It’s Holy Week, and for me it is a time of somber reflection about Jesus.
There is relief, of course, in knowing that God in heaven did not abandon humanity in all our sins. There is surprise – looking around, and in the mirror – that we were created in God’s image. There is thankfulness that God thinks we are worth the trouble. There is joy – freely available to all – in God’s promise of eternal goodness, life, and love in His heavenly Kingdom.
And … there is ghastliness in what Jesus endured at the hands of man in order to defeat the curse of death, restore humanity’s fellowship with God, forgive our sins, and ensure our adoption as sons and daughters into the Kingdom of Heaven.
In all that, there is hope – ultimate hope – embodied in the resurrection of Christ.
Easter celebrates it, but modern culture widely misunderstands and grievously, severely underappreciates it. Easter is not a sign of our righteousness; it is a sign of God’s faithfulness. We are the child (Luke 14:5) that has used its freedom to fall down a well, and Jesus is the shepherd that saves us because we cannot save ourselves.
But “saving ourselves” – i.e., trusting in our own righteousness rather than God’s, expanding on God’s perfection to include ourselves, and re-writing God’s stories to insert humanity in His glory – is the Easter-diminishing narrative of modern man.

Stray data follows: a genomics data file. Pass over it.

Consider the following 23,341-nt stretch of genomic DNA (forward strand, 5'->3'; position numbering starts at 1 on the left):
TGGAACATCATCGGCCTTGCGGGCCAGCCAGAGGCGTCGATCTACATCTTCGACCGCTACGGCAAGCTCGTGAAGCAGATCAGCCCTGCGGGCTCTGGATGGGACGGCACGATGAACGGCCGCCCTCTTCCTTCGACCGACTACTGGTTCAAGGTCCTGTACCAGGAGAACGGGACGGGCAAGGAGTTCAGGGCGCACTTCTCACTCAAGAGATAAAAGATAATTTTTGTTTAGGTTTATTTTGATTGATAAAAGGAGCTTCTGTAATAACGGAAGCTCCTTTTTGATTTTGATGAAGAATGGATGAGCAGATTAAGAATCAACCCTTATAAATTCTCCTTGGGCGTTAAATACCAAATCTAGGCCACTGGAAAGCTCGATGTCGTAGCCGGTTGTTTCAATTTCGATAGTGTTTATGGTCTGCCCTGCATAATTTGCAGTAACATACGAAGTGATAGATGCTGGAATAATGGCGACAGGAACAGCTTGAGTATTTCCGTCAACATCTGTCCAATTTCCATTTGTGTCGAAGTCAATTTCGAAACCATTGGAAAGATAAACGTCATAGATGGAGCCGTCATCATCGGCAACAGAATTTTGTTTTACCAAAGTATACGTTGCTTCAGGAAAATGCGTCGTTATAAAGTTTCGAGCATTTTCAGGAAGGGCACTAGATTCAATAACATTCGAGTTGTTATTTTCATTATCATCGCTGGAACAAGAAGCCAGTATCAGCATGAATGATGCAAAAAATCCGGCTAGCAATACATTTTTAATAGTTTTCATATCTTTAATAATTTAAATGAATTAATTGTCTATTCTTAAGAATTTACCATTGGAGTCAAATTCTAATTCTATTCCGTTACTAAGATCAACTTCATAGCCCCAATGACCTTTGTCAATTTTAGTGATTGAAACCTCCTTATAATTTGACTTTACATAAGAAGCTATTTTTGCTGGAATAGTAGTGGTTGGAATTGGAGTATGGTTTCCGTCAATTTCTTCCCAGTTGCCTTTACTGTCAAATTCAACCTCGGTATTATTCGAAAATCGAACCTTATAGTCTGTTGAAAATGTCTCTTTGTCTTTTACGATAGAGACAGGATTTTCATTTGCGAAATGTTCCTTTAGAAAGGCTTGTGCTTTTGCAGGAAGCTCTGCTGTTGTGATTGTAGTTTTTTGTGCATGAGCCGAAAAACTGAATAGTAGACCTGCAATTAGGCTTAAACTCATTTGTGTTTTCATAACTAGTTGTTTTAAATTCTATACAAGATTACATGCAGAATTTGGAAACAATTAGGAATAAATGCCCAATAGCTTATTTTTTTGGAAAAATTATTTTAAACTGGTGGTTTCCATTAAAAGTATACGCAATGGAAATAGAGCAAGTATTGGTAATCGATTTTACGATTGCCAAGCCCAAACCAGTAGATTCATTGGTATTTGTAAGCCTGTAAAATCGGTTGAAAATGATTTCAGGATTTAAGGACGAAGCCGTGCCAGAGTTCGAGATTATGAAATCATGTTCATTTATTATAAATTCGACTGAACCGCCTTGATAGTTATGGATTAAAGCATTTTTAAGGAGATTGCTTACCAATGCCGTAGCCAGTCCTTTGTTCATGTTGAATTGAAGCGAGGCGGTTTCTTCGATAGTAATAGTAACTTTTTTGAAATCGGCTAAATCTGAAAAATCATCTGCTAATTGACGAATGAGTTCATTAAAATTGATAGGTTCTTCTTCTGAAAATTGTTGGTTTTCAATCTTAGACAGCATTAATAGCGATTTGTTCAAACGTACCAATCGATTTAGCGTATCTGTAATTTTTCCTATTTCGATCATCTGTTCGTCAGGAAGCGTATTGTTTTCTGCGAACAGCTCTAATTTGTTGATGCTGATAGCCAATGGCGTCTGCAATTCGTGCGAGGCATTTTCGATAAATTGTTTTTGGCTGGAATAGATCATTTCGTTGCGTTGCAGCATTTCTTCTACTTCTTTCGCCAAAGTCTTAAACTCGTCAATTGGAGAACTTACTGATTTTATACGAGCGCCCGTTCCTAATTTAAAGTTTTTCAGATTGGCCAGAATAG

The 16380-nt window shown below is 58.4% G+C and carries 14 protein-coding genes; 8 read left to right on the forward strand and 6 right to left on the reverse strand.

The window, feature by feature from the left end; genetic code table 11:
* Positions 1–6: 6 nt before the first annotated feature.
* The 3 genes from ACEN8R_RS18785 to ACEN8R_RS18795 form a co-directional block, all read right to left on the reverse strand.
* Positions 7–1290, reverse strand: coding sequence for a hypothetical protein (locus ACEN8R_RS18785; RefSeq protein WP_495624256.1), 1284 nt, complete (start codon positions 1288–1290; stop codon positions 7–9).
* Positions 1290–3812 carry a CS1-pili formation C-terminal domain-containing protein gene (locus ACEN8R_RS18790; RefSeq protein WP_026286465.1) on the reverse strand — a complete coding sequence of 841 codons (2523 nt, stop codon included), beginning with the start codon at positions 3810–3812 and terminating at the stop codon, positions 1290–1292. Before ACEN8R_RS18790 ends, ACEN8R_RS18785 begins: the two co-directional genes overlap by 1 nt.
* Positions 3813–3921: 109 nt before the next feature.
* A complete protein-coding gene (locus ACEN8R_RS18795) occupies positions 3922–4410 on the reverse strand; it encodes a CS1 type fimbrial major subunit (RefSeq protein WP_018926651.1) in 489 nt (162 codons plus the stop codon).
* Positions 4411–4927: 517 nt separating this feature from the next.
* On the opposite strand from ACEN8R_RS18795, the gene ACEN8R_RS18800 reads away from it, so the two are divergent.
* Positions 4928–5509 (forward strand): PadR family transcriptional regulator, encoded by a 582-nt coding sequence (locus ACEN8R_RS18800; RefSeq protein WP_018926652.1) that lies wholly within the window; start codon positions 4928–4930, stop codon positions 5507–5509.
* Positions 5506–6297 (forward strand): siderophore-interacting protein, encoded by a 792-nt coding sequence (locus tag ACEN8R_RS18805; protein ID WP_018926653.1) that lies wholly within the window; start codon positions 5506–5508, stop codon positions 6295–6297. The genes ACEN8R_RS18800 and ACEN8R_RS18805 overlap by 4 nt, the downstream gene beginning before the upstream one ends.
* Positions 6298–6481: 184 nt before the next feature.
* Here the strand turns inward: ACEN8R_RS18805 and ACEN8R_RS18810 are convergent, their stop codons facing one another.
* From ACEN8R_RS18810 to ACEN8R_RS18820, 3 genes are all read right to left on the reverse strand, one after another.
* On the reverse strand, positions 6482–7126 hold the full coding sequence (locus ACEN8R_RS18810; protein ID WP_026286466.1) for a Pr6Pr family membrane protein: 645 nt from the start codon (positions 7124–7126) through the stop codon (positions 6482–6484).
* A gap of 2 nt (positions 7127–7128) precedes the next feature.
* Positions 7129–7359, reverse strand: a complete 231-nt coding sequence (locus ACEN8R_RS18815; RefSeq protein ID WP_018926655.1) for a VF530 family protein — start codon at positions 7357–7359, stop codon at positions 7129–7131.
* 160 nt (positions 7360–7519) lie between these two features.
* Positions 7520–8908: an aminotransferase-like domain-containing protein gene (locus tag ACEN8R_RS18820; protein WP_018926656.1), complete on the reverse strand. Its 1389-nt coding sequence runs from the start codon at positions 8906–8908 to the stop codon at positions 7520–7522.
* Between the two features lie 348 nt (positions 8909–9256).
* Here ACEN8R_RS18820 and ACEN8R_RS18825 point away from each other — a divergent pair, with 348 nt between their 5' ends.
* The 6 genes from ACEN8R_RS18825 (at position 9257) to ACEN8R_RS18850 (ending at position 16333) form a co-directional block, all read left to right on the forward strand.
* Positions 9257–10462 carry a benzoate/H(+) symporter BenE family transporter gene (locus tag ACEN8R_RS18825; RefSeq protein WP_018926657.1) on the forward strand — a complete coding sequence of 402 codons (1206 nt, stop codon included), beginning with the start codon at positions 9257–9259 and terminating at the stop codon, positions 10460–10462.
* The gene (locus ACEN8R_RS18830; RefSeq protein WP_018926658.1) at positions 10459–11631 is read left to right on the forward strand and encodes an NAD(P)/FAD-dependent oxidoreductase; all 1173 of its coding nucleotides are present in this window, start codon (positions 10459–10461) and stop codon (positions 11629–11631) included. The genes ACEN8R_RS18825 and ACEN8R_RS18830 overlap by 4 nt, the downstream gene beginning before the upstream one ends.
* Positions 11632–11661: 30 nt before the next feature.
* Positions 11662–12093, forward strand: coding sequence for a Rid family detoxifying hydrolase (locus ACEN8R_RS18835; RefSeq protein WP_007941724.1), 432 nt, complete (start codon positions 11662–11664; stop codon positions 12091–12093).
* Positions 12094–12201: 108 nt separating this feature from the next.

Witness the hit movie “Noah”, described proudly by its director as “the most unbiblical biblical movie ever made”. Because the Bible has so few details on people, one screenwriter explained, human details had to be added to get a “story”. Well, no. The Bible is not centrally about man, the Bible is first, last and always about God.
When the centrality of humanity is elevated as in “Noah”, the story, divinity and truth of the Father, Son and Holy Spirit, are lessened. More humanity, less truth, farther from God: that’s man-worshipping, secular, People’s Republic society in a nutshell.
Even commentator Bill O’Reilly, whose factual book “Killing Jesus” is a bestseller, struggles to get theology right on his top-rated cable TV show. He recently said he goes to church to “get his sins forgiven”. Aieeee! That’s why Jesus died on the cross “once for all” (Romans 6:10, Hebrews 7:27), not why anyone goes to church. Then O’Reilly soberly, narrowly, carefully, specifically described Jesus as a philosopher. My hunch is that O’Reilly, a Catholic, accepts Jesus as the Christ and Messiah, but couldn’t bring himself to say it, not even on Fox News.
It underscores societal preference for a people’s republic over God’s Kingdom.
And that’s no Bible story.
Walters (firstname.lastname@example.org) cites 1 John 2:22-23: denying Christ has a high cost.